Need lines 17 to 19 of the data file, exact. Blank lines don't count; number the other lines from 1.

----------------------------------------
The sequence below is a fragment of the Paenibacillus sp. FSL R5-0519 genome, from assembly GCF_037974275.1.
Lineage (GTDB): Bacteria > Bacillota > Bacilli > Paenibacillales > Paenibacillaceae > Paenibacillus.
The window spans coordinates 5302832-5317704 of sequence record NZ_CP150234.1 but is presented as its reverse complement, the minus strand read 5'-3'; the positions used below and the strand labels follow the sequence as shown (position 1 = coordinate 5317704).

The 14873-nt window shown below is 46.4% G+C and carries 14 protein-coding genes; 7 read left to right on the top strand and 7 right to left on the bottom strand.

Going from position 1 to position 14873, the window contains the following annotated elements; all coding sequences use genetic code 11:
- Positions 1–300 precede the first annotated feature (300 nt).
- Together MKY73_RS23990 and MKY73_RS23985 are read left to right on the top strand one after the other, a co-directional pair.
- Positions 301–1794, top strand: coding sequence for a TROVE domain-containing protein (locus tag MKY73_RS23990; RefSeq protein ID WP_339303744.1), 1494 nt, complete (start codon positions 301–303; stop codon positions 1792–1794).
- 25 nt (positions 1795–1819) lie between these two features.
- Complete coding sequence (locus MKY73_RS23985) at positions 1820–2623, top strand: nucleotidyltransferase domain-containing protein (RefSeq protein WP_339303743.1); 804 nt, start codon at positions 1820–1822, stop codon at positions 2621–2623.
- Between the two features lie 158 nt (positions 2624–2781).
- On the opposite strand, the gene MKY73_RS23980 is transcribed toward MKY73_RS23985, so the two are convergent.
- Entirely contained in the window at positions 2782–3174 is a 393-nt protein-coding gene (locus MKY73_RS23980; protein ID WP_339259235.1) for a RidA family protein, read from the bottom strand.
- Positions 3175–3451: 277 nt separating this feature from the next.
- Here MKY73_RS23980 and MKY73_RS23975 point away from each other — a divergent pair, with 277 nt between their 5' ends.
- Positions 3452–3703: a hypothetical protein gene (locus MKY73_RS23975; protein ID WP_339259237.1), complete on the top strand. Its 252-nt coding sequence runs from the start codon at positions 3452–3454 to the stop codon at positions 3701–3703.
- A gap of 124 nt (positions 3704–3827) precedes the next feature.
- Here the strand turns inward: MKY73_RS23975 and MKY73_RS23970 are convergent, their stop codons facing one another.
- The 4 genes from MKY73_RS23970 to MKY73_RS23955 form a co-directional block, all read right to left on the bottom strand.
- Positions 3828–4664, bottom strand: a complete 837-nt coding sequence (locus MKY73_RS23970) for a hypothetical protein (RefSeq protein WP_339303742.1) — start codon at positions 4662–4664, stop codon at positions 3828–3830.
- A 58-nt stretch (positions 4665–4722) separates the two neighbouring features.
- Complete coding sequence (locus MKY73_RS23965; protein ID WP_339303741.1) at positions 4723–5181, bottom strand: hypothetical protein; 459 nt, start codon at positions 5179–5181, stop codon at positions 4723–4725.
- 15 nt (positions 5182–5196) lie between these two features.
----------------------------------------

- A gap of 124 nt (positions 3704–3827) precedes the next feature.
- Here the strand turns inward: MKY73_RS23975 and MKY73_RS23970 are convergent, their stop codons facing one another.
- The 4 genes from MKY73_RS23970 to MKY73_RS23955 form a co-directional block, all read right to left on the bottom strand.